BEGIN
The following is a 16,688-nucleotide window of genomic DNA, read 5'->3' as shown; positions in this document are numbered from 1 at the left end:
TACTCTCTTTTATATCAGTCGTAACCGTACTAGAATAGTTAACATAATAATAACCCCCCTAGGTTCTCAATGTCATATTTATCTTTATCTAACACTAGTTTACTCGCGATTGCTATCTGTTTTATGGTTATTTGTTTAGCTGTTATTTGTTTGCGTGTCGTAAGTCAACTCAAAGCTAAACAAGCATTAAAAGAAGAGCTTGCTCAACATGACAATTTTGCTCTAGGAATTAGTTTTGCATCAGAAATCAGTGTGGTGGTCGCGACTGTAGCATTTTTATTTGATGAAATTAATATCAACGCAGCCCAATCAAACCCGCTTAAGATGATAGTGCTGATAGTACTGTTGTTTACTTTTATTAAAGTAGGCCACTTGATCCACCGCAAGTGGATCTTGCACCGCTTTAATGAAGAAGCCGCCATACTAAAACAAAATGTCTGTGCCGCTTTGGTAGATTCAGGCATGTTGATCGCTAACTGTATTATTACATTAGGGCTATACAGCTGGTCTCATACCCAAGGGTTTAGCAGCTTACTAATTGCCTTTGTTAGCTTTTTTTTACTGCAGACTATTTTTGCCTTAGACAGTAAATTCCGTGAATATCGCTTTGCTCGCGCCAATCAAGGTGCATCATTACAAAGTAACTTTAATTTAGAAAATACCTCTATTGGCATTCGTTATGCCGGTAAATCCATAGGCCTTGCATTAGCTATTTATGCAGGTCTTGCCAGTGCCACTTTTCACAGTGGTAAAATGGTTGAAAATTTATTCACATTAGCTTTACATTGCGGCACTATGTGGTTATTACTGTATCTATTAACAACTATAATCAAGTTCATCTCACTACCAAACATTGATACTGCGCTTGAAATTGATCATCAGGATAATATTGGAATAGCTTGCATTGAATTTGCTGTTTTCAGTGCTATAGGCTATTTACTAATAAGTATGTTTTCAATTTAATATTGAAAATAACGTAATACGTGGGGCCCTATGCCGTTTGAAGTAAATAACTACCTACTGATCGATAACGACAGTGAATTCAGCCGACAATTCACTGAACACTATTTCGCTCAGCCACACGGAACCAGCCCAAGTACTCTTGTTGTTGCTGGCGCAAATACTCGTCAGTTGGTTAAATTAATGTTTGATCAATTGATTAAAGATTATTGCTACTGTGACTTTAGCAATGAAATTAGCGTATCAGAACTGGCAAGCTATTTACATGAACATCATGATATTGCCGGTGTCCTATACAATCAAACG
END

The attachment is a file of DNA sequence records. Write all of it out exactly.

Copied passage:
The following is a 16,688-nucleotide window of genomic DNA, read 5'->3' as shown; positions in this document are numbered from 1 at the left end:
TACTCTCTTTTATATCAGTCGTAACCGTACTAGAATAGTTAACATAATAATAACCCCCCTAGGTTCTCAATGTCATATTTATCTTTATCTAACACTAGTTTACTCGCGATTGCTATCTGTTTTATGGTTATTTGTTTAGCTGTTATTTGTTTGCGTGTCGTAAGTCAACTCAAAGCTAAACAAGCATTAAAAGAAGAGCTTGCTCAACATGACAATTTTGCTCTAGGAATTAGTTTTGCATCAGAAATCAGTGTGGTGGTCGCGACTGTAGCATTTTTATTTGATGAAATTAATATCAACGCAGCCCAATCAAACCCGCTTAAGATGATAGTGCTGATAGTACTGTTGTTTACTTTTATTAAAGTAGGCCACTTGATCCACCGCAAGTGGATCTTGCACCGCTTTAATGAAGAAGCCGCCATACTAAAACAAAATGTCTGTGCCGCTTTGGTAGATTCAGGCATGTTGATCGCTAACTGTATTATTACATTAGGGCTATACAGCTGGTCTCATACCCAAGGGTTTAGCAGCTTACTAATTGCCTTTGTTAGCTTTTTTTTACTGCAGACTATTTTTGCCTTAGACAGTAAATTCCGTGAATATCGCTTTGCTCGCGCCAATCAAGGTGCATCATTACAAAGTAACTTTAATTTAGAAAATACCTCTATTGGCATTCGTTATGCCGGTAAATCCATAGGCCTTGCATTAGCTATTTATGCAGGTCTTGCCAGTGCCACTTTTCACAGTGGTAAAATGGTTGAAAATTTATTCACATTAGCTTTACATTGCGGCACTATGTGGTTATTACTGTATCTATTAACAACTATAATCAAGTTCATCTCACTACCAAACATTGATACTGCGCTTGAAATTGATCATCAGGATAATATTGGAATAGCTTGCATTGAATTTGCTGTTTTCAGTGCTATAGGCTATTTACTAATAAGTATGTTTTCAATTTAATATTGAAAATAACGTAATACGTGGGGCCCTATGCCGTTTGAAGTAAATAACTACCTACTGATCGATAACGACAGTGAATTCAGCCGACAATTCACTGAACACTATTTCGCTCAGCCACACGGAACCAGCCCAAGTACTCTTGTTGTTGCTGGCGCAAATACTCGTCAGTTGGTTAAATTAATGTTTGATCAATTGATTAAAGATTATTGCTACTGTGACTTTAGCAATGAAATTAGCGTATCAGAACTGGCAAGCTATTTACATGAACATCATGATATTGCCGGTGTCCTATACAATCAAACG